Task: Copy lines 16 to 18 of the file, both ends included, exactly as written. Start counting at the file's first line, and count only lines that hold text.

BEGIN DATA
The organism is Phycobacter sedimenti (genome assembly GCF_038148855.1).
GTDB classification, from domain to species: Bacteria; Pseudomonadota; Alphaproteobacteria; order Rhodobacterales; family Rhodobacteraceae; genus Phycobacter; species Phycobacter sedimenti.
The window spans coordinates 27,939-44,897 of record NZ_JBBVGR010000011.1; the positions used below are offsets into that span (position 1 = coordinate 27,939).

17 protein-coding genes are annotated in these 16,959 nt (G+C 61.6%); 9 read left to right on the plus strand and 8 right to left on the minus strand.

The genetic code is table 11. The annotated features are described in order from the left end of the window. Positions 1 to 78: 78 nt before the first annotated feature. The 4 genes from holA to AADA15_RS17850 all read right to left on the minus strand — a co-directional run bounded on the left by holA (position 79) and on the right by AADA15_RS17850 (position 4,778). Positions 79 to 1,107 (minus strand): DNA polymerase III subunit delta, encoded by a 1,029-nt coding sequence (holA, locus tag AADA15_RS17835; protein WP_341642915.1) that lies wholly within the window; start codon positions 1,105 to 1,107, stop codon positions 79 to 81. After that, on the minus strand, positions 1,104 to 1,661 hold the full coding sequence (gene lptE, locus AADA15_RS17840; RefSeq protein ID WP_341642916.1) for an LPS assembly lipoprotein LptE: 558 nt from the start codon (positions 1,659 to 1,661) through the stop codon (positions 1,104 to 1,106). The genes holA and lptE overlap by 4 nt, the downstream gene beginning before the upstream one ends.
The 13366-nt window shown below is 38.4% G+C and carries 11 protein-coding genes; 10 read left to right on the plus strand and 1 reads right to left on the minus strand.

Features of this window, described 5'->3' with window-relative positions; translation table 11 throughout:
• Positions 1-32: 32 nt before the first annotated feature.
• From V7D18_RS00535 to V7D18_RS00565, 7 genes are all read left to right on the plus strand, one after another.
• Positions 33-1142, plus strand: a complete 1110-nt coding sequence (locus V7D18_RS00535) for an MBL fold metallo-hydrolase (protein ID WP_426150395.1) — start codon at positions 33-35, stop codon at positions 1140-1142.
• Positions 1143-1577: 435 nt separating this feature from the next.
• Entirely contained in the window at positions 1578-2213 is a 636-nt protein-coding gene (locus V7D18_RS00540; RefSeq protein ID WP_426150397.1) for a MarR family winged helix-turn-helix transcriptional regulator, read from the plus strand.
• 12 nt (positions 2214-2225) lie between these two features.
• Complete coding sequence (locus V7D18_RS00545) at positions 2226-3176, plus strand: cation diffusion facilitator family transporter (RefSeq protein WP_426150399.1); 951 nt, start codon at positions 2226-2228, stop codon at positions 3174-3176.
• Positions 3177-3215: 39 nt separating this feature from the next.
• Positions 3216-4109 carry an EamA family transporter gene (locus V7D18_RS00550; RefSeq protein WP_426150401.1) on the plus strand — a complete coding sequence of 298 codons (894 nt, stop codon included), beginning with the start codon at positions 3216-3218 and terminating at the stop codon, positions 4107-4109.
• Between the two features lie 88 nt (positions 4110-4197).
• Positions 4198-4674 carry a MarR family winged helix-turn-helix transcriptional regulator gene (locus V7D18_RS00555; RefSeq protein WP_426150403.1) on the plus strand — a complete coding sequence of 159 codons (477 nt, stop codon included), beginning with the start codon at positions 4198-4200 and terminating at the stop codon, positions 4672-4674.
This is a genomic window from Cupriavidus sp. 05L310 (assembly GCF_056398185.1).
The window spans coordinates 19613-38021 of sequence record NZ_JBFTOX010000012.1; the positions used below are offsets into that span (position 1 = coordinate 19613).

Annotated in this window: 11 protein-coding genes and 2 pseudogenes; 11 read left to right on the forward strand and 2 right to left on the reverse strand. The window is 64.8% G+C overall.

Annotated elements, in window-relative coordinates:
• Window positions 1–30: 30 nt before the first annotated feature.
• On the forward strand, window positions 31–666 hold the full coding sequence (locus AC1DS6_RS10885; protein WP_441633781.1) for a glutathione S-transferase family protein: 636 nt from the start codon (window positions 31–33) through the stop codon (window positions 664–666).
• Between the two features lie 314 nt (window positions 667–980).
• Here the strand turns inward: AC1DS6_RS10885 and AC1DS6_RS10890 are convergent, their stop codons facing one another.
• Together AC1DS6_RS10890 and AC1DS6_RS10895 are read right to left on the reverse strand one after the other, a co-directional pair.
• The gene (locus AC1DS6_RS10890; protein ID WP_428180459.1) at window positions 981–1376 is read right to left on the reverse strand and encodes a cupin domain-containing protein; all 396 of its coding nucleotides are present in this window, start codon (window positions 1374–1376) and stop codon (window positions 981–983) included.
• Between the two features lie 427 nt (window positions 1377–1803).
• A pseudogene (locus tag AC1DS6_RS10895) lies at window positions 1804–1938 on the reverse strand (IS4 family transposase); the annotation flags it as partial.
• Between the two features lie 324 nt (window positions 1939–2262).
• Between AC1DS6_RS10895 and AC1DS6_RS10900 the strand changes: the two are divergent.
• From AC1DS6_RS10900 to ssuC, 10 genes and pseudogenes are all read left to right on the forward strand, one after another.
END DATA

• Positions 3216-4109 carry an EamA family transporter gene (locus V7D18_RS00550; RefSeq protein WP_426150401.1) on the plus strand — a complete coding sequence of 298 codons (894 nt, stop codon included), beginning with the start codon at positions 3216-3218 and terminating at the stop codon, positions 4107-4109.
• Between the two features lie 88 nt (positions 4110-4197).
• Positions 4198-4674 carry a MarR family winged helix-turn-helix transcriptional regulator gene (locus V7D18_RS00555; RefSeq protein WP_426150403.1) on the plus strand — a complete coding sequence of 159 codons (477 nt, stop codon included), beginning with the start codon at positions 4198-4200 and terminating at the stop codon, positions 4672-4674.